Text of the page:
Aurora: Hubris, Ego and Selfish Desires and lack of empathy.

Carolyn: That we’re trapped together in the 3rd Dimension.

Jenn: 1. Other people 2. Other people’s problems 3. Probably something I did.

IFC: A lot of people I know have watched this show and realized, “Dear god, that’s me.” or “Dear god, that’s true.” Why do people have their blinders on?

Aurora: Because most people when you’re in the middle of a situation, you don’t have the perspective to step back and see yourself because you’re caught up in the moment. That’s the job of comedians is to step back and have a self-awareness about these things, not only saying “You’re doing this,” but also, “You’re not the only one doing this.” It’s a delicate balance of making people feel uncomfortable and comforting them at the same time.

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IFC: Unlike a lot of popular sketch comedy, your sketches often focus more on group dynamics vs iconic individual characters. Why do you think that is and why is it important?

Meredith: We consider the show to be more based around human dynamics, not so much characters. If anything we’re more attracted to the energy created by people interacting.

Jenn: So much of life is spent trying to work it out with other people, whether it’s at work, at home, trying to commute to work, or even on Facebook it’s pretty hard to escape the group.

IFC: Are there any comedians out there that you feel are just nailing it?

Aurora: I love Key and Peele. I know that their show is done and I’m in denial about it, but they are amazing because there were many times that I would imagine that Keegan Michael Key was in the scene while writing. If I could picture him saying it, I knew it would work. I also kind of have a crush on Jordan Peele and his performance in Big Mouth. Maya Rudolph also just makes everything amazing. Her puberty demon on Big Mouth is flawless. She did an ad for 7th generation tampons that my son, my husband and myself were singing around the house for weeks. If I could even get anything close to her career, I would be happy. I’m also back in love with Rick and Morty. I don’t know if I have a crush on Justin Roiland, I just really love Rick (maybe even more than Morty). I don’t have a crush on Jerry, the dad, but I have a crush on Chris Parnell because he’s so good at being Jerry.

Jenn: I LOVE ISSA RAE!

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IFC: If you could go back in time and cast yourselves in any sitcom, which would it be and how would it change?

Carolyn: I’d go back in time and cast us in The Partridge Family.  We’d make an excellent family band. We’d have a laugh, break into song and wear ruffled blouses with velvet jackets.  And of course travel to all our gigs on a Mondrian bus. I feel really confident about this choice.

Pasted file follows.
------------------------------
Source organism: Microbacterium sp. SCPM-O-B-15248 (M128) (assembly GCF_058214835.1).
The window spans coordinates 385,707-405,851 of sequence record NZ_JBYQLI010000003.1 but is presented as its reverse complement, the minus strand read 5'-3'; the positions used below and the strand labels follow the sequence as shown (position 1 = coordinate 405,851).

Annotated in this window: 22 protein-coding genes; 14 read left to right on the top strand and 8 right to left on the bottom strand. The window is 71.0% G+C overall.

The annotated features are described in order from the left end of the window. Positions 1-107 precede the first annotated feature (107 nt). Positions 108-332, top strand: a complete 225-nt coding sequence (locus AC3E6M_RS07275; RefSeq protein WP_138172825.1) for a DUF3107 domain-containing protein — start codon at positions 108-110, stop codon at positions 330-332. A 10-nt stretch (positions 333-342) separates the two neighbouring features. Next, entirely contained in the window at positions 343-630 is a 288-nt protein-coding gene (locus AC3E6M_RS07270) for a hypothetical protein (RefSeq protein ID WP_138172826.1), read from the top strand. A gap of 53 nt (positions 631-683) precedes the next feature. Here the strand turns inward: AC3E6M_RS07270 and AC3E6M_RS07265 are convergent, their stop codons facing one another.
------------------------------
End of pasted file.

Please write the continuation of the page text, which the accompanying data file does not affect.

Meredith: Electric Mayhem from The Muppet Show. It wouldn’t change, they were simply perfect, except… maybe a few more vaginas in the band.

Binge the entire first and second seasons of Baroness von Sketch Show now on IFC.com and the IFC app.

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G.I. Jeez

Stomach Bugs and Prom Dates

E.Coli High is in your gut and on IFC's Comedy Crib.

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Brothers-in-law Kevin Barker and Ben Miller have just made the mother of all Comedy Crib series, in the sense that their Comedy Crib series is a big deal and features a hot mom. Animated, funny, and full of horrible bacteria, the series juxtaposes timeless teen dilemmas and gut-busting GI infections to create a bite-sized narrative that’s both sketchy and captivating. The two sat down, possibly in the same house, to answer some questions for us about the series. Let’s dig in….

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IFC: How would you describe E.Coli High to a fancy network executive you just met in an elevator?

BEN: Hi ummm uhh hi ok well its like umm (gets really nervous and blows it)…

KB: It’s like the Super Bowl meets the Oscars.

IFC: How would you describe E.Coli High to a drunk friend of a friend you met in a bar?

BEN: Oh wow, she’s really cute isn’t she? I’d definitely blow that too.

KB: It’s a cartoon that is happening inside your stomach RIGHT NOW, that’s why you feel like you need to throw up.

IFC: What was the genesis of E.Coli High?

KB: I had the idea for years, and when Ben (my brother-in-law, who is a special needs teacher in Philly) began drawing hilarious comics, I recruited him to design characters, animate the series, and do some writing. I’m glad I did, because Ben rules!

BEN: Kevin told me about it in a park and I was like yeah that’s a pretty good idea, but I was just being nice. I thought it was dumb at the time.

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IFC: What makes going to proms and dating moms such timeless and oddly-relatable subject matter?

BEN: Since the dawn of time everyone has had at least one friend with a hot mom. It is physically impossible to not at least make a comment about that hot mom.

KB: Who among us hasn’t dated their friend’s mom and levitated tables at a prom?

IFC: Why do you think the world is ready for this series?

BEN: There’s a lot of content now. I don’t think anyone will even notice, but it’d be cool if they did.

KB: A show about talking food poisoning bacteria is basically the same as just watching the news these days TBH.

Watch E.Coli High below and discover more NYTVF selections from years past on IFC’s Comedy Crib.